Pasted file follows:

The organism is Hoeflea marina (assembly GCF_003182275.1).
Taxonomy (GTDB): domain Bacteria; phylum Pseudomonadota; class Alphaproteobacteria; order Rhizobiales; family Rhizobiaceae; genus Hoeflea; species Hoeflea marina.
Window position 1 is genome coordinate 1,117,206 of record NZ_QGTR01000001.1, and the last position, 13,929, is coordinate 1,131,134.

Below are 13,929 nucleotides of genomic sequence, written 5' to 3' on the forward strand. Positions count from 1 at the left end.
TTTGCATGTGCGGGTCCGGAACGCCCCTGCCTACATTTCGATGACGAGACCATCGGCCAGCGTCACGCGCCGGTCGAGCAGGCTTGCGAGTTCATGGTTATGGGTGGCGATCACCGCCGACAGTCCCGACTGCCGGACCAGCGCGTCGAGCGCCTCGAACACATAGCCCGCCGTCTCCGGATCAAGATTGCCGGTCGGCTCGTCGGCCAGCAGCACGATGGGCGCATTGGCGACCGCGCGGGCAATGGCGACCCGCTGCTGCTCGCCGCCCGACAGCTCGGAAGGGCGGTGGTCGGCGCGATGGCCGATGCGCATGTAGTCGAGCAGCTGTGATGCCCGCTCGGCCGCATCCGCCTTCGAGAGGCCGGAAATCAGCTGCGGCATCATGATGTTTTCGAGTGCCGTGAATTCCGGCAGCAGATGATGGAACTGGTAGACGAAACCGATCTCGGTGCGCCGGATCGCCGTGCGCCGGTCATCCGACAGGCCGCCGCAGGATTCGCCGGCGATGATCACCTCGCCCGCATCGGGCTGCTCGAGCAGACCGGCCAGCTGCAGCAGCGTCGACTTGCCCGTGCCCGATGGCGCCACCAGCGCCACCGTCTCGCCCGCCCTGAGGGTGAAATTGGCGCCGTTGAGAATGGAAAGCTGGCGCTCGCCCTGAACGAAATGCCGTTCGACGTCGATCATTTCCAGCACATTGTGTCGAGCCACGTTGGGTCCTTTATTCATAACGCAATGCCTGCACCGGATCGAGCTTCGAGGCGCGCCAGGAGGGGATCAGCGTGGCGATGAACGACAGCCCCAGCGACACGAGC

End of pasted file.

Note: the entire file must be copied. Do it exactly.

The organism is Hoeflea marina (assembly GCF_003182275.1).
Taxonomy (GTDB): domain Bacteria; phylum Pseudomonadota; class Alphaproteobacteria; order Rhizobiales; family Rhizobiaceae; genus Hoeflea; species Hoeflea marina.
Window position 1 is genome coordinate 1,117,206 of record NZ_QGTR01000001.1, and the last position, 13,929, is coordinate 1,131,134.

Below are 13,929 nucleotides of genomic sequence, written 5' to 3' on the forward strand. Positions count from 1 at the left end.
TTTGCATGTGCGGGTCCGGAACGCCCCTGCCTACATTTCGATGACGAGACCATCGGCCAGCGTCACGCGCCGGTCGAGCAGGCTTGCGAGTTCATGGTTATGGGTGGCGATCACCGCCGACAGTCCCGACTGCCGGACCAGCGCGTCGAGCGCCTCGAACACATAGCCCGCCGTCTCCGGATCAAGATTGCCGGTCGGCTCGTCGGCCAGCAGCACGATGGGCGCATTGGCGACCGCGCGGGCAATGGCGACCCGCTGCTGCTCGCCGCCCGACAGCTCGGAAGGGCGGTGGTCGGCGCGATGGCCGATGCGCATGTAGTCGAGCAGCTGTGATGCCCGCTCGGCCGCATCCGCCTTCGAGAGGCCGGAAATCAGCTGCGGCATCATGATGTTTTCGAGTGCCGTGAATTCCGGCAGCAGATGATGGAACTGGTAGACGAAACCGATCTCGGTGCGCCGGATCGCCGTGCGCCGGTCATCCGACAGGCCGCCGCAGGATTCGCCGGCGATGATCACCTCGCCCGCATCGGGCTGCTCGAGCAGACCGGCCAGCTGCAGCAGCGTCGACTTGCCCGTGCCCGATGGCGCCACCAGCGCCACCGTCTCGCCCGCCCTGAGGGTGAAATTGGCGCCGTTGAGAATGGAAAGCTGGCGCTCGCCCTGAACGAAATGCCGTTCGACGTCGATCATTTCCAGCACATTGTGTCGAGCCACGTTGGGTCCTTTATTCATAACGCAATGCCTGCACCGGATCGAGCTTCGAGGCGCGCCAGGAGGGGATCAGCGTGGCGATGAACGACAGCCCCAGCGACACGAGC